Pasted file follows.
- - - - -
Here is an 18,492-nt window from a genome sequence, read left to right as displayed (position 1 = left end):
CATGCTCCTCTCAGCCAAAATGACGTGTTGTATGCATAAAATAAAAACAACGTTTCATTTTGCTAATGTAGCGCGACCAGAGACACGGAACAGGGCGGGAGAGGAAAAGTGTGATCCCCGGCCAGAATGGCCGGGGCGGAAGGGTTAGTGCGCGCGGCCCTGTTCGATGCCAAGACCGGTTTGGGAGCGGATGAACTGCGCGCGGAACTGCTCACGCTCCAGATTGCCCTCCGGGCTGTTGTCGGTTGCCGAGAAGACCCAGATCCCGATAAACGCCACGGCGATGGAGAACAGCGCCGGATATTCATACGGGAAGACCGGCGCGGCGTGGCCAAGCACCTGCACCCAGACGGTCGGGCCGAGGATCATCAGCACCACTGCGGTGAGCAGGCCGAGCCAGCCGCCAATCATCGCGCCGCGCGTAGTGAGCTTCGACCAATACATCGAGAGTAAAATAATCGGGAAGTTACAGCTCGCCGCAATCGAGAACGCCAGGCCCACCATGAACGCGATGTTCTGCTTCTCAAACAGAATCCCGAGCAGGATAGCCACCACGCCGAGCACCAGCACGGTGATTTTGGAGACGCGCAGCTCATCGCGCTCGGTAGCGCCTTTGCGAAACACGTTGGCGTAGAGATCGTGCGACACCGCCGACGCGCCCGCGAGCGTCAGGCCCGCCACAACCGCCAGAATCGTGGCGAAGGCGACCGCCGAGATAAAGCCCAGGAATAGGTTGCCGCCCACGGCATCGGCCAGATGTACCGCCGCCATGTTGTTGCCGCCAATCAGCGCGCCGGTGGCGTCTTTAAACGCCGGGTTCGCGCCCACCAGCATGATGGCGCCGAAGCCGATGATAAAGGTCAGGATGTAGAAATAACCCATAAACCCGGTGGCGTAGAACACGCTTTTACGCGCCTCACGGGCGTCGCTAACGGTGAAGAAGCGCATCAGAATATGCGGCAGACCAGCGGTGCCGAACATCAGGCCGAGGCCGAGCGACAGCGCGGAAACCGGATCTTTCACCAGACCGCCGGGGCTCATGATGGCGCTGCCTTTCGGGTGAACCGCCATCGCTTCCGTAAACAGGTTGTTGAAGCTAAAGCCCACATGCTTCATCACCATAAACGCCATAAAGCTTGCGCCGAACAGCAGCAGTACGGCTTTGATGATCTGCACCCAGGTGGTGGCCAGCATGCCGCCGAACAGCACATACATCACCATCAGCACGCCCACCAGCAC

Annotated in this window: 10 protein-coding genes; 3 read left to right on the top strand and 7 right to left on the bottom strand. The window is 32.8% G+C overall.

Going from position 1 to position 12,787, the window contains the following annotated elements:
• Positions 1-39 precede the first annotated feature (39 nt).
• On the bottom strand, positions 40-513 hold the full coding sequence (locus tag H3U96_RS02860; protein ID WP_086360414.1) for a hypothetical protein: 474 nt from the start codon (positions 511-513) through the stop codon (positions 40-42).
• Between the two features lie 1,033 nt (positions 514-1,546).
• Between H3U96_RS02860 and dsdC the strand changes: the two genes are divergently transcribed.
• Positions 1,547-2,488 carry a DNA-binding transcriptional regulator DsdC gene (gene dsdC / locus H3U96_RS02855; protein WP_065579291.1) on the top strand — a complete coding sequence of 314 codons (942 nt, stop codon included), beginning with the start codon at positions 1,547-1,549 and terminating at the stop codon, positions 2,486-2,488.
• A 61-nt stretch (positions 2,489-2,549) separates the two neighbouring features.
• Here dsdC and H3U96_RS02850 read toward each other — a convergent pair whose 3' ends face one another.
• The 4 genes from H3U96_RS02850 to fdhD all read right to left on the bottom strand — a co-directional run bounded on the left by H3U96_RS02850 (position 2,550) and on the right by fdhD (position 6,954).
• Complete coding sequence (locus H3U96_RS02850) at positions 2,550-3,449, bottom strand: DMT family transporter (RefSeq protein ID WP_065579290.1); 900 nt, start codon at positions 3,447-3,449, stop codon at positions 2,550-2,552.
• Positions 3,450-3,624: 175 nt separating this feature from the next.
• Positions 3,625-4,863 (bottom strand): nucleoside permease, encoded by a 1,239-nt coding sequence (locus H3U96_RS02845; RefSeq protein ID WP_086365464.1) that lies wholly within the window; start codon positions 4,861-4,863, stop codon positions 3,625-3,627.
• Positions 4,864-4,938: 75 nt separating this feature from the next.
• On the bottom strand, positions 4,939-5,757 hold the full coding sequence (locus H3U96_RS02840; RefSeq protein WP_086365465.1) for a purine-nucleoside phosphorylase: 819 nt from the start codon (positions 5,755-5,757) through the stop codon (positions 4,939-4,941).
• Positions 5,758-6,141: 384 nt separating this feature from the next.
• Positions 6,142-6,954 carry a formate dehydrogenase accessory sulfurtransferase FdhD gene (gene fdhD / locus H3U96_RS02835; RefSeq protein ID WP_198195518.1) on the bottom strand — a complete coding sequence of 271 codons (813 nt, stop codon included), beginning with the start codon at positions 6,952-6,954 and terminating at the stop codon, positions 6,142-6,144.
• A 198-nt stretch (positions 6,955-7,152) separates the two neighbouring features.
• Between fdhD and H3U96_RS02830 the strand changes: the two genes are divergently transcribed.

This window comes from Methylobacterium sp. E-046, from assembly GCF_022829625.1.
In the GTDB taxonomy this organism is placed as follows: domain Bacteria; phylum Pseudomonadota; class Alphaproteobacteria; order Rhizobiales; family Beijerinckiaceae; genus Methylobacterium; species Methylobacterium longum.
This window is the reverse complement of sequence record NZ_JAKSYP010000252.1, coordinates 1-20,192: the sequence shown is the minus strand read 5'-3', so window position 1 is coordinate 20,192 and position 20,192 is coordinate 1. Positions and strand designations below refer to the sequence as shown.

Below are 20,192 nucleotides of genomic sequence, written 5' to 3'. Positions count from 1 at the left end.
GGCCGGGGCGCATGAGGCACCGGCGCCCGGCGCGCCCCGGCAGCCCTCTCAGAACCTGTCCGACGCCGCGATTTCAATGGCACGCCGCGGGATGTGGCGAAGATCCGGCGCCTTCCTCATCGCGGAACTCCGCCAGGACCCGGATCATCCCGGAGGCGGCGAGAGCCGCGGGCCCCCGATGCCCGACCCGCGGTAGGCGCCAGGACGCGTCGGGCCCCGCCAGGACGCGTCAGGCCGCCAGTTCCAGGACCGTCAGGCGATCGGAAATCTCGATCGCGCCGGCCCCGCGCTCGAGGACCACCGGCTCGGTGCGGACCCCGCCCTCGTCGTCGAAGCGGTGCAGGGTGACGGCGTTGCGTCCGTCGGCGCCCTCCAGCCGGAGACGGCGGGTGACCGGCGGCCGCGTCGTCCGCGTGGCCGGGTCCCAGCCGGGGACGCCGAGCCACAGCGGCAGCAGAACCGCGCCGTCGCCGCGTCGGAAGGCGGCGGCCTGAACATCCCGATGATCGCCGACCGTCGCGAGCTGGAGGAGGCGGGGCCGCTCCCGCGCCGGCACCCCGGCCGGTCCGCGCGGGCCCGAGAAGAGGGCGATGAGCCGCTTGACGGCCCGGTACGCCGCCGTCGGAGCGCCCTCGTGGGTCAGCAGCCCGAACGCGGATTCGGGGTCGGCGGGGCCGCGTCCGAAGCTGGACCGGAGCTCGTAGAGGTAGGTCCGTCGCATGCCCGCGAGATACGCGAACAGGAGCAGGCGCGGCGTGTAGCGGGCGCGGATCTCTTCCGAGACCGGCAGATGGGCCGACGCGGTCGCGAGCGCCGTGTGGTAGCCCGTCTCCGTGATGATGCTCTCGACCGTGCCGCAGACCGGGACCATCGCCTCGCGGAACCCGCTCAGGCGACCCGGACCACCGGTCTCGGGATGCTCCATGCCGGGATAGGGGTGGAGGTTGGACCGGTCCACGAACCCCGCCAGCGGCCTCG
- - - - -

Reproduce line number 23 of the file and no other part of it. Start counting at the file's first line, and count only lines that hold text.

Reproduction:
In the GTDB taxonomy this organism is placed as follows: domain Bacteria; phylum Pseudomonadota; class Alphaproteobacteria; order Rhizobiales; family Beijerinckiaceae; genus Methylobacterium; species Methylobacterium longum.